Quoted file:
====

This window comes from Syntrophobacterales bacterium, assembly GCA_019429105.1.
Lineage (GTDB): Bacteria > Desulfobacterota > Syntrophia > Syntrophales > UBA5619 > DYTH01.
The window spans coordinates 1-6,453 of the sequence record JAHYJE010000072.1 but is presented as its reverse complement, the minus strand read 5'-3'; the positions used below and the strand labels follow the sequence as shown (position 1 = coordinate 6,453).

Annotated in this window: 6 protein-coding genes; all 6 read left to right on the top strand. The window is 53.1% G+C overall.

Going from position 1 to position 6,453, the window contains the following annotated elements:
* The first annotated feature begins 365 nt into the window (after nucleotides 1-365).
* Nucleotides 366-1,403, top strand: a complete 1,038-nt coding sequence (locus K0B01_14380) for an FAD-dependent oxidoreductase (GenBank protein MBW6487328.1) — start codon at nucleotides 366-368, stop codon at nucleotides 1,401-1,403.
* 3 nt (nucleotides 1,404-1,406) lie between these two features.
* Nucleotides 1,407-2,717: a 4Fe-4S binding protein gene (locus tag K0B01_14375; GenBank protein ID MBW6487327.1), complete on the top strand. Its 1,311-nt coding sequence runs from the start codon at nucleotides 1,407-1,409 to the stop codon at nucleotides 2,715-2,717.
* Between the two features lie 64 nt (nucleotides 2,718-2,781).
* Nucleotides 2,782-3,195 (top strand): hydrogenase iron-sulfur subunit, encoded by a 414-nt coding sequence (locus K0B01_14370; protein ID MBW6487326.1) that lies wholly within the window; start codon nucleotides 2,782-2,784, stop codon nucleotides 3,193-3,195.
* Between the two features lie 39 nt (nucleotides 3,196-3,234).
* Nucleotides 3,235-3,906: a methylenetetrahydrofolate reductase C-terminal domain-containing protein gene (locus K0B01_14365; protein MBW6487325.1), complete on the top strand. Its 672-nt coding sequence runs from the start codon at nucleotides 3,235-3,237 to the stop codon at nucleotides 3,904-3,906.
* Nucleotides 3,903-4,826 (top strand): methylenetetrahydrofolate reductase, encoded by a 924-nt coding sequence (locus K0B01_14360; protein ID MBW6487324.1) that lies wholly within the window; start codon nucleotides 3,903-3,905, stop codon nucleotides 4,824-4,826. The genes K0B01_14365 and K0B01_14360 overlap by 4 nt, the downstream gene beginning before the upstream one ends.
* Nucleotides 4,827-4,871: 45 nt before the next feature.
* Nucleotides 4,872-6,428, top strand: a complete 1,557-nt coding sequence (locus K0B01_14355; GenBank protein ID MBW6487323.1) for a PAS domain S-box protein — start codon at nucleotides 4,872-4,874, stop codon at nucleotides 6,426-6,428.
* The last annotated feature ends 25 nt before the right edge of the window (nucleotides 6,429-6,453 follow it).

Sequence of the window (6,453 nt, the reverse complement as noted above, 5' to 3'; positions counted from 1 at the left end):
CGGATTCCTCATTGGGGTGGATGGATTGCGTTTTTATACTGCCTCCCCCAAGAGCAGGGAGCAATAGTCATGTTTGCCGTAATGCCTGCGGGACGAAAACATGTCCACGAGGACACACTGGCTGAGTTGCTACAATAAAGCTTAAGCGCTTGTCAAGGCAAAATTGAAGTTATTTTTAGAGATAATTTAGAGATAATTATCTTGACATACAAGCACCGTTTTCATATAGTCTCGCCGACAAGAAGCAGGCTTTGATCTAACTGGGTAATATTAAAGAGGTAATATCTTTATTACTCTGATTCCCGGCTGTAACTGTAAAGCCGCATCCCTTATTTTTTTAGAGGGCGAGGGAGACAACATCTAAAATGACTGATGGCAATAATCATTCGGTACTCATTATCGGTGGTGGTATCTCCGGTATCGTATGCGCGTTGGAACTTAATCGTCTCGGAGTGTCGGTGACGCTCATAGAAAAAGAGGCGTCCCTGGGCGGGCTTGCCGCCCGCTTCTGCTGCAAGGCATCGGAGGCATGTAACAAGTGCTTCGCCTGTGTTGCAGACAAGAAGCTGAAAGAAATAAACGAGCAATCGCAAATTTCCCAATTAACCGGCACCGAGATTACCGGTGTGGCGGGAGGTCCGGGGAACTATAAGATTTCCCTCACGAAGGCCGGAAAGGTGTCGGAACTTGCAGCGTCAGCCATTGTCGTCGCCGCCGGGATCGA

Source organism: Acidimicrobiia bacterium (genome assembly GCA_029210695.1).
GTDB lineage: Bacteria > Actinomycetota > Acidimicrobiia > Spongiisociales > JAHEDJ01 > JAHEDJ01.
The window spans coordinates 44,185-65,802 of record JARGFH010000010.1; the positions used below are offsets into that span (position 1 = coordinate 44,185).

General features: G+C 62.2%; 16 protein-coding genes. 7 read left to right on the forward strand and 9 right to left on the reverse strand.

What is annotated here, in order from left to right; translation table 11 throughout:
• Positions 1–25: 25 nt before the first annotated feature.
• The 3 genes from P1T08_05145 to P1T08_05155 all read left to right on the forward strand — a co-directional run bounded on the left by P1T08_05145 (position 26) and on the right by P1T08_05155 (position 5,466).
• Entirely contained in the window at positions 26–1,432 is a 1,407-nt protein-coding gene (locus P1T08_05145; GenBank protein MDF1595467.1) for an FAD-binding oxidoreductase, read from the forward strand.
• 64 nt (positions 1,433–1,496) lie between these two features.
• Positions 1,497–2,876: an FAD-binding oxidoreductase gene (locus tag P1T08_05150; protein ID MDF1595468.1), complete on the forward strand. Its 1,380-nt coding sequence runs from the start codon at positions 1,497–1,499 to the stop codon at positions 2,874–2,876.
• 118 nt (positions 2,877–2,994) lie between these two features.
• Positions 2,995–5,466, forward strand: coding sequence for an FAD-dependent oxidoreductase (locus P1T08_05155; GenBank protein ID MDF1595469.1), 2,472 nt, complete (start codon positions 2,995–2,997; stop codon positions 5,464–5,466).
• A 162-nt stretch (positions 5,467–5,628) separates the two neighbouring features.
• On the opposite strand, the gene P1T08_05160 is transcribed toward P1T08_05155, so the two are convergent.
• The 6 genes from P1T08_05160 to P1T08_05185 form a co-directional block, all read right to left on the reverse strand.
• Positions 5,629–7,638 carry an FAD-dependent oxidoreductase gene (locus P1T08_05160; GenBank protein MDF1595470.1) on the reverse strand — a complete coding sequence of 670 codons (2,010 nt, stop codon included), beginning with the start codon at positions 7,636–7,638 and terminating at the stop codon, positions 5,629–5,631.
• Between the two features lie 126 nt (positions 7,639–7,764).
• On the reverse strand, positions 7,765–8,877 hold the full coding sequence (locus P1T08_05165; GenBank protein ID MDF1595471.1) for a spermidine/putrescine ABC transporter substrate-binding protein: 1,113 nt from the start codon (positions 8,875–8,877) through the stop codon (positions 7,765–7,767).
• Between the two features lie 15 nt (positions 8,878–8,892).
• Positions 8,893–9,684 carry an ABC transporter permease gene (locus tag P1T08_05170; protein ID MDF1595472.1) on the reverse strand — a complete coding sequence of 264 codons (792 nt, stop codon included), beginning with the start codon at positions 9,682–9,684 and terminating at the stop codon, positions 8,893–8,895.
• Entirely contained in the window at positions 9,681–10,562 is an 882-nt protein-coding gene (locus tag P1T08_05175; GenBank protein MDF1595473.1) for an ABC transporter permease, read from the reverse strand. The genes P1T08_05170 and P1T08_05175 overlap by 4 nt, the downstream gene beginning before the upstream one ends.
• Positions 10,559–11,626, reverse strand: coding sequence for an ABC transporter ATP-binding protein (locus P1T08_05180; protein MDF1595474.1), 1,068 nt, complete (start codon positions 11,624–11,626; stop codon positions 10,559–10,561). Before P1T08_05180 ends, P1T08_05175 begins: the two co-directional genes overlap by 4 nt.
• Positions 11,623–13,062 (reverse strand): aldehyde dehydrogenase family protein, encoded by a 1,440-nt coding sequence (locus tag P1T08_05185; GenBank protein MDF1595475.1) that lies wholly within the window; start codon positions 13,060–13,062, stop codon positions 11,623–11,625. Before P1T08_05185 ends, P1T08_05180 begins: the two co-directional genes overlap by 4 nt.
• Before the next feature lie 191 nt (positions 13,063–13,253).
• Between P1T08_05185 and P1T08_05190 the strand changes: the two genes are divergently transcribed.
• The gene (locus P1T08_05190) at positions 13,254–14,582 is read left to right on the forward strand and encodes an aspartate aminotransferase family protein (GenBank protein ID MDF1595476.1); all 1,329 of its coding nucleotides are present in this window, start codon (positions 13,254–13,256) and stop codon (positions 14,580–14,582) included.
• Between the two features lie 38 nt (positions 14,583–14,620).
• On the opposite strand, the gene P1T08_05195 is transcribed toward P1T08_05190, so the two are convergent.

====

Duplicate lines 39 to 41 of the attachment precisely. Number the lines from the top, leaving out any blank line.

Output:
• Positions 8,893–9,684 carry an ABC transporter permease gene (locus tag P1T08_05170; protein ID MDF1595472.1) on the reverse strand — a complete coding sequence of 264 codons (792 nt, stop codon included), beginning with the start codon at positions 9,682–9,684 and terminating at the stop codon, positions 8,893–8,895.
• Entirely contained in the window at positions 9,681–10,562 is an 882-nt protein-coding gene (locus tag P1T08_05175; GenBank protein MDF1595473.1) for an ABC transporter permease, read from the reverse strand. The genes P1T08_05170 and P1T08_05175 overlap by 4 nt, the downstream gene beginning before the upstream one ends.
• Positions 10,559–11,626, reverse strand: coding sequence for an ABC transporter ATP-binding protein (locus P1T08_05180; protein MDF1595474.1), 1,068 nt, complete (start codon positions 11,624–11,626; stop codon positions 10,559–10,561). Before P1T08_05180 ends, P1T08_05175 begins: the two co-directional genes overlap by 4 nt.